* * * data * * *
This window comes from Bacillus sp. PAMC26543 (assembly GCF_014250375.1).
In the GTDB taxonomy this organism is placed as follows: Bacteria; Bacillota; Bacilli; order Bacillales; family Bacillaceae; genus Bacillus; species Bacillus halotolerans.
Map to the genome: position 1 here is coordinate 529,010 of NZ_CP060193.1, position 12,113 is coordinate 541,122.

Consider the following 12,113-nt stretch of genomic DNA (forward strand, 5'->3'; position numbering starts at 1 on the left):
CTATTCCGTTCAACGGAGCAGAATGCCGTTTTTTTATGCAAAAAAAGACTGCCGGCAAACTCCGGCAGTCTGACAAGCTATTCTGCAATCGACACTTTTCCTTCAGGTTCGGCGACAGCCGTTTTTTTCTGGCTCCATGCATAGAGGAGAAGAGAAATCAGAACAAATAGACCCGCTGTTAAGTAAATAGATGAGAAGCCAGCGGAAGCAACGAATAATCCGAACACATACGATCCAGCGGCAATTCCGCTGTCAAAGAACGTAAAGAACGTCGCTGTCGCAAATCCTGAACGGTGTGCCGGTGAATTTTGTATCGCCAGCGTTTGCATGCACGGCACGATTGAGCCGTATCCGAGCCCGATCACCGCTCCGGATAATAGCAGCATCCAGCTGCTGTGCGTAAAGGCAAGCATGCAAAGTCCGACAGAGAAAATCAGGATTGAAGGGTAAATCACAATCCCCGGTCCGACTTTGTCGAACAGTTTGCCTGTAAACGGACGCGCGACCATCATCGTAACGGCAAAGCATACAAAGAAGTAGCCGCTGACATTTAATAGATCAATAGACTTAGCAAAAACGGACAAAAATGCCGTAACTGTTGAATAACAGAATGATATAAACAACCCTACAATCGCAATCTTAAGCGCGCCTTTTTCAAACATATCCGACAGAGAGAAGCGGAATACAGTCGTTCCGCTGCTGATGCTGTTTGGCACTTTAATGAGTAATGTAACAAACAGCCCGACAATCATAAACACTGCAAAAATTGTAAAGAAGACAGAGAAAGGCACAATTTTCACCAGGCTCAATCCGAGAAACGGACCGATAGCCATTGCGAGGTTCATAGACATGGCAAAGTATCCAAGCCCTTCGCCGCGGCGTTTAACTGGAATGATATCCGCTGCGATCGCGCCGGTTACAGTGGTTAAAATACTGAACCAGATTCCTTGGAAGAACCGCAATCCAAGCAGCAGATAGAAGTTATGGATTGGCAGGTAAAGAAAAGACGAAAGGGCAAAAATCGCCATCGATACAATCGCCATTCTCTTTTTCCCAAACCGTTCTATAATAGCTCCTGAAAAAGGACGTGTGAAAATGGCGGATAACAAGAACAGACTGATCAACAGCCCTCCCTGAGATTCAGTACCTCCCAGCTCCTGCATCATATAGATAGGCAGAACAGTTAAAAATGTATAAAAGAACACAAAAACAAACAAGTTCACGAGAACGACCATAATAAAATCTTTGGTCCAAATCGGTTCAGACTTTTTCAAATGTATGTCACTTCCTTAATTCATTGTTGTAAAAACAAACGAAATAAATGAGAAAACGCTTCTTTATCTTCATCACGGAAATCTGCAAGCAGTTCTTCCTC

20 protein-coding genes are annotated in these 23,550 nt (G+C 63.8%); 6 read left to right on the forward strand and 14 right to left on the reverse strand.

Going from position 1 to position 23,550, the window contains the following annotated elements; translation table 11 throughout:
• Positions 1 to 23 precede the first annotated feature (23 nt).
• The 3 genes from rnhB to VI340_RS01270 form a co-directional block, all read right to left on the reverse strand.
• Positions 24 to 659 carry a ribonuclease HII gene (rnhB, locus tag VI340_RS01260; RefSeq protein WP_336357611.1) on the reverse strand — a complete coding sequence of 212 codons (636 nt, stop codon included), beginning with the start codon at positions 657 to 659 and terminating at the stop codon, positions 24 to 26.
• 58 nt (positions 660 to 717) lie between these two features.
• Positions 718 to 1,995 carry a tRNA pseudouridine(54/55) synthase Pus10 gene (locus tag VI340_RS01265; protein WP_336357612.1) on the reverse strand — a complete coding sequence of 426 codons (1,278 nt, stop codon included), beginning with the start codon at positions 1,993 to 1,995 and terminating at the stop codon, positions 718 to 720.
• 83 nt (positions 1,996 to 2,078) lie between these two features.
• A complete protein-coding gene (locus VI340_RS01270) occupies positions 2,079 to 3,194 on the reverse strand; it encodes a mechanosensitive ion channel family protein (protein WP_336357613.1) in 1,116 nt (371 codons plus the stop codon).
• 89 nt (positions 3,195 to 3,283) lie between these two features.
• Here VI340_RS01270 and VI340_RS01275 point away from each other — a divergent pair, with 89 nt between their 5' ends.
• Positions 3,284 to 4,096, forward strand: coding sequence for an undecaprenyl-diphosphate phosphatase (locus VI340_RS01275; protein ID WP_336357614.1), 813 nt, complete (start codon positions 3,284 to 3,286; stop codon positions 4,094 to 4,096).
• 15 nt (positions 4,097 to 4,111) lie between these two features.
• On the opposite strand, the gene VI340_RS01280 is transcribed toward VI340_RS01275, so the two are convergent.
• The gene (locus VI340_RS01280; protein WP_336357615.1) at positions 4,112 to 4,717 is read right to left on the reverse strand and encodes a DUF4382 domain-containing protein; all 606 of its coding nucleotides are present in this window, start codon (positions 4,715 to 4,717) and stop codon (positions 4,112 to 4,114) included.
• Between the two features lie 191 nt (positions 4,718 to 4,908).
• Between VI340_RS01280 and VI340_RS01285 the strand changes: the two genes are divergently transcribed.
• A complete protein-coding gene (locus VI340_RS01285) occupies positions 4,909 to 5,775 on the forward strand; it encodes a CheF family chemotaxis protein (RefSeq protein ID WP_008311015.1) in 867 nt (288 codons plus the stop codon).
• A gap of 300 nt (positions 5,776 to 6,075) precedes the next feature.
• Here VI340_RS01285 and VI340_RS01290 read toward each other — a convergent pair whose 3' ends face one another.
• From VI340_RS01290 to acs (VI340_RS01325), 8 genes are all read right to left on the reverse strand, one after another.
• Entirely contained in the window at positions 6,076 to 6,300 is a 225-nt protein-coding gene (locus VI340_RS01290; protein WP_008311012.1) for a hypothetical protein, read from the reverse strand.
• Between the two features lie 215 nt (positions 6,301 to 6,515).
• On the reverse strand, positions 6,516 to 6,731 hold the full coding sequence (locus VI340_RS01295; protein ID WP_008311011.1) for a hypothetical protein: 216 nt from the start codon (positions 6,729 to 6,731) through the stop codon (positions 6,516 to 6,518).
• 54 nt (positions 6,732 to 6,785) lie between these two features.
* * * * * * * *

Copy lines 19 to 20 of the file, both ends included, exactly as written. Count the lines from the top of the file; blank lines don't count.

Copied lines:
• On the opposite strand, the gene VI340_RS01280 is transcribed toward VI340_RS01275, so the two are convergent.
• The gene (locus VI340_RS01280; protein WP_336357615.1) at positions 4,112 to 4,717 is read right to left on the reverse strand and encodes a DUF4382 domain-containing protein; all 606 of its coding nucleotides are present in this window, start codon (positions 4,715 to 4,717) and stop codon (positions 4,112 to 4,114) included.